Researchers at Cornell University estimate we make 226.7 decisions each day on food alone. Crazy, right?  But if we attempted to model the decision of what coffee type to order just for fun, perhaps we could validate the results and advance science?

In building the model, you would likely consider basic personal preferences for flavor, texture, temperature and strength of the beverage and perhaps augment it with a variety of other factors dealing with social considerations, like fair trade, and physical attributes like reaction to caffeine. The ultimate list of considerations, or potential decisions, could become unwieldy.

Enter decision management. DM is a relatively new category of software that applies a decision model to logic, such as all the factors people consider before ordering a cup of coffee. Think of a decision tree followed in reverse where each layer of factors ultimately narrows to a single outcome – say, giving a Starbucks barista an order for an iced grande latte with soy milk and caramel drizzled in a perfect grid pattern.

The larger point is that these outcomes are based on the number of choices or decisions available to us, which gets complicated, especially in large organizations. Managing these decisions is the domain of decision management, and it’s used everywhere, from the largest banks, insurers and retailers to healthcare organizations and governmental agencies.

Read 2021 Celent Model Insurer Report on Decision Based Claims Modeling and Execution

Sapiens recently introduced a significant new release of Sapiens Decision, our no-code decision management platform, with a launch event that featured a modeling challenge for client teams to demonstrate how they would model a specific decision. The cross-client teams collaborated on their challenges via our cloud-provided platform and had the opportunity to test out the new user experience, notation, and enhanced functionality. The “Decisive Enterprisers” team, anchored by Sapiens Decision users from Allstate, Wells Fargo and Freddie Mac, took on the challenge of modeling our coffee order quandary described above, going toe-to-toe for bragging rights against other cross-client teams that brought similarly inspired use-cases.

The results were creative, insightful and, quite frankly, a little scary. In just a few hours, the team constructed a complete decision model to determine specific facts and apply them through rules to generate the coffee order.

Screenshots of the model are shown below, and in dissecting the model, the team split the decision rules into two main branches: order size and order type. The next layers below describe exactly what factors define order size and type. This is where the team’s laser insights become a bit unsettling.

Here’s a sampling of the facts to be determined within the model:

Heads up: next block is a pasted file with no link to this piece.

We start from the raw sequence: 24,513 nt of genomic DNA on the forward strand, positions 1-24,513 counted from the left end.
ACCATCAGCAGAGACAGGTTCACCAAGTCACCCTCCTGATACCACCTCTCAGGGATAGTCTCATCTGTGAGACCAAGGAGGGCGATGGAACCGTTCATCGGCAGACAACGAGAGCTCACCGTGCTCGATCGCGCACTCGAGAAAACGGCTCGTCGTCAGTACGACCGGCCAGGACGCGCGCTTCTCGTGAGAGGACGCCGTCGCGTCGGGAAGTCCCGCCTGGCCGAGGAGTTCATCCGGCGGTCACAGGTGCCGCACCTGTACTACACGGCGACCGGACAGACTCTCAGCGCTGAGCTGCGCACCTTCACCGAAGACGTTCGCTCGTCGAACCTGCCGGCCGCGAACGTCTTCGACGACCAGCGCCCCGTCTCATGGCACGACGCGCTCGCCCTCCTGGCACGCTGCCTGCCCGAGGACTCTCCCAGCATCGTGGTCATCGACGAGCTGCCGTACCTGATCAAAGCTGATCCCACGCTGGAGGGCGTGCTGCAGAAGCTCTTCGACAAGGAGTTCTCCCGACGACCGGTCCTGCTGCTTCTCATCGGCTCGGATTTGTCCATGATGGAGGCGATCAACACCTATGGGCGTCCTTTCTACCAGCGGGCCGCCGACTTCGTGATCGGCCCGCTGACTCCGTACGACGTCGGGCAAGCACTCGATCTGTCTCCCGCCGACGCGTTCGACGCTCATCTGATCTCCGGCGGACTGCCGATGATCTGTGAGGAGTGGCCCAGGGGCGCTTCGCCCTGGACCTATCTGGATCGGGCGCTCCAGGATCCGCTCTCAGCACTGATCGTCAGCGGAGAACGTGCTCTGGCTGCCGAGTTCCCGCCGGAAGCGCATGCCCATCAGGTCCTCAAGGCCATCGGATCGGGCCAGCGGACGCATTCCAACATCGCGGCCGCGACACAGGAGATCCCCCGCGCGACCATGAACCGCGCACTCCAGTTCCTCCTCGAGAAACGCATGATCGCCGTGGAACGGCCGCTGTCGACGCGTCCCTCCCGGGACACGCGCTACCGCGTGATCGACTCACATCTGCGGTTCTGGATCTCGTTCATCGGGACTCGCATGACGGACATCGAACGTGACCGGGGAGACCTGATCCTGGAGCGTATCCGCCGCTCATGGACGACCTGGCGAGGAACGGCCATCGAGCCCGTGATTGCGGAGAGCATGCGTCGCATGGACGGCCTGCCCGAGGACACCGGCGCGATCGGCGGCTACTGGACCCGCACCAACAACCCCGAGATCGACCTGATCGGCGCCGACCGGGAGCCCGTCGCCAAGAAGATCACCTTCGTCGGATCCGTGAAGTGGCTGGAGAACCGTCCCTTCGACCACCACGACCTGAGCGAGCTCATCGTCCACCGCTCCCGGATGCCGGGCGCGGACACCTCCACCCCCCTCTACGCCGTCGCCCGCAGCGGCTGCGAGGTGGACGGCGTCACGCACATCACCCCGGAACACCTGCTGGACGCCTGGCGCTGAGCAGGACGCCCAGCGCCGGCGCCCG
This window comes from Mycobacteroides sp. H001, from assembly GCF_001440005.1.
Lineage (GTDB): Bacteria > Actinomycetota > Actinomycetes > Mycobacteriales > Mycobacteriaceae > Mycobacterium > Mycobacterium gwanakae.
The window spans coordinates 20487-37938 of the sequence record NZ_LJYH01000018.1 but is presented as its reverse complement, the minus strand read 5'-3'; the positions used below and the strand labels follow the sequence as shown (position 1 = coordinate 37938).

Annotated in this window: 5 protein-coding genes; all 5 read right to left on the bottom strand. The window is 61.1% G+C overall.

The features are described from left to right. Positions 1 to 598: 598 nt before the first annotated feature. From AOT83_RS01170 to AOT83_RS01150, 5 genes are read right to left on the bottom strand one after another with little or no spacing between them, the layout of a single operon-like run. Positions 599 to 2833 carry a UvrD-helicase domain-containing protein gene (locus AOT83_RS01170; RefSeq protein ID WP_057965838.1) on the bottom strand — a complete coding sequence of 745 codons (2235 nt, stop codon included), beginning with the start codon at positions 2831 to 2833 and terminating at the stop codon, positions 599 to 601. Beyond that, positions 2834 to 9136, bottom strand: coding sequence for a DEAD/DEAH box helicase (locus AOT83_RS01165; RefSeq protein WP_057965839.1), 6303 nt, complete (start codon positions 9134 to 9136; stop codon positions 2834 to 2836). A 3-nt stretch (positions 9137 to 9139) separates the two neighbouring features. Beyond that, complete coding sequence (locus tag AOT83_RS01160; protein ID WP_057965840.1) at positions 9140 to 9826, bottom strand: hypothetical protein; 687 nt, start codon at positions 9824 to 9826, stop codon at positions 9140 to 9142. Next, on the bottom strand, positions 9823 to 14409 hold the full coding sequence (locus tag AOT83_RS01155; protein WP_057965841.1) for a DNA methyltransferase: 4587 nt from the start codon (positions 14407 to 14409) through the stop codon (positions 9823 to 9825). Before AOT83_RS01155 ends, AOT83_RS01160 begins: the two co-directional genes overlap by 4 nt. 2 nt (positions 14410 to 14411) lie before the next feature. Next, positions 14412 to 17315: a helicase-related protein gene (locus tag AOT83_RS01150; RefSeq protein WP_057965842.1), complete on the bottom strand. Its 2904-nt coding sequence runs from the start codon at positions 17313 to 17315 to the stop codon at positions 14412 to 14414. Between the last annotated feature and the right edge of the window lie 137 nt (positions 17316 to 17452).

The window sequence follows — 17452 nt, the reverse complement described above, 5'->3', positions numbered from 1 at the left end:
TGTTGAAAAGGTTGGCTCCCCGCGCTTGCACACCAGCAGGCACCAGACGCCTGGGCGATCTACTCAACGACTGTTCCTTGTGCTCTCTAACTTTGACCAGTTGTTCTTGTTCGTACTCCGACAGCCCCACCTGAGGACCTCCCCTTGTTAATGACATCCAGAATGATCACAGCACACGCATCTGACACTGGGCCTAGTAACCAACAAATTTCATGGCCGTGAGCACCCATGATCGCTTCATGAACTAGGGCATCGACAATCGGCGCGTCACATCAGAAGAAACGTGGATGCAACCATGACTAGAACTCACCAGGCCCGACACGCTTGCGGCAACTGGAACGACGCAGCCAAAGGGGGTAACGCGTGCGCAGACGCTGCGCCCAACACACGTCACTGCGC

• White shirt indicator – spill prone?
  • Caffeine sensitivity indicator
  • Prior coffee consumption count in cups
  • Work time remaining in hours
  • Outdoor temperature in degrees
  • Season code
  • Weather condition code
  • Wind speed
  • Drink recipient identifier – self, friend, boss
  • Spend occasion indicator
  • Food sensitivity code
  • Diet program code
  • Home bathroom commute
  • Paruresis indicator – i.e. “shy bladder”

The graphic overview of the decision model is about as technically complex as it gets for the modeler and their stakeholders, with supporting rule family detail available behind the notation that is similarly intuitive whether you’re modeling coffee orders, an insurance claim process, or mortgage approval.

And, unlike traditional business rules tools which are technical, require developers to interpret written requirements, and quickly generate a mess of legacy code that is impossible to manage, Sapiens Decision provides an easy-to-understand and easy-to-manage repository that remains stable over time.

Business analysts who model rules using spreadsheets transition seamlessly to our platform. That’s why we refer to our platform as “no code”.  Business analysts don’t need to be coders, just logical thinkers.  Build the model, use the built-in validation tools to avoid gaps and conflicts, test robustly, change as needed, approve, then deploy auto-generated (and error free) code. IT is freed up to solve other challenging engineering problems.

And unlike our modeling challenge, business analysts don’t always need to build decision models from scratch. Organizations already have applications with millions of lines of code containing decision logic that requires constant updating. We provide automated tools to extract logic from existing applications with the ability to process code written in everything from COBOL to Drools.

Getting back to our original question, our Decisive Enterprisers team broke down the coffee order process into decisions encompassing 17 facts. This translates to about 6% of our daily food decisions allocated to ordering a single cup of coffee, a reasonable result. Next time, let your barista know that fun fact and maybe you’ll get your caramel drizzled in a perfect grid. But maybe not.

Learn more about our Decision Management Solutions.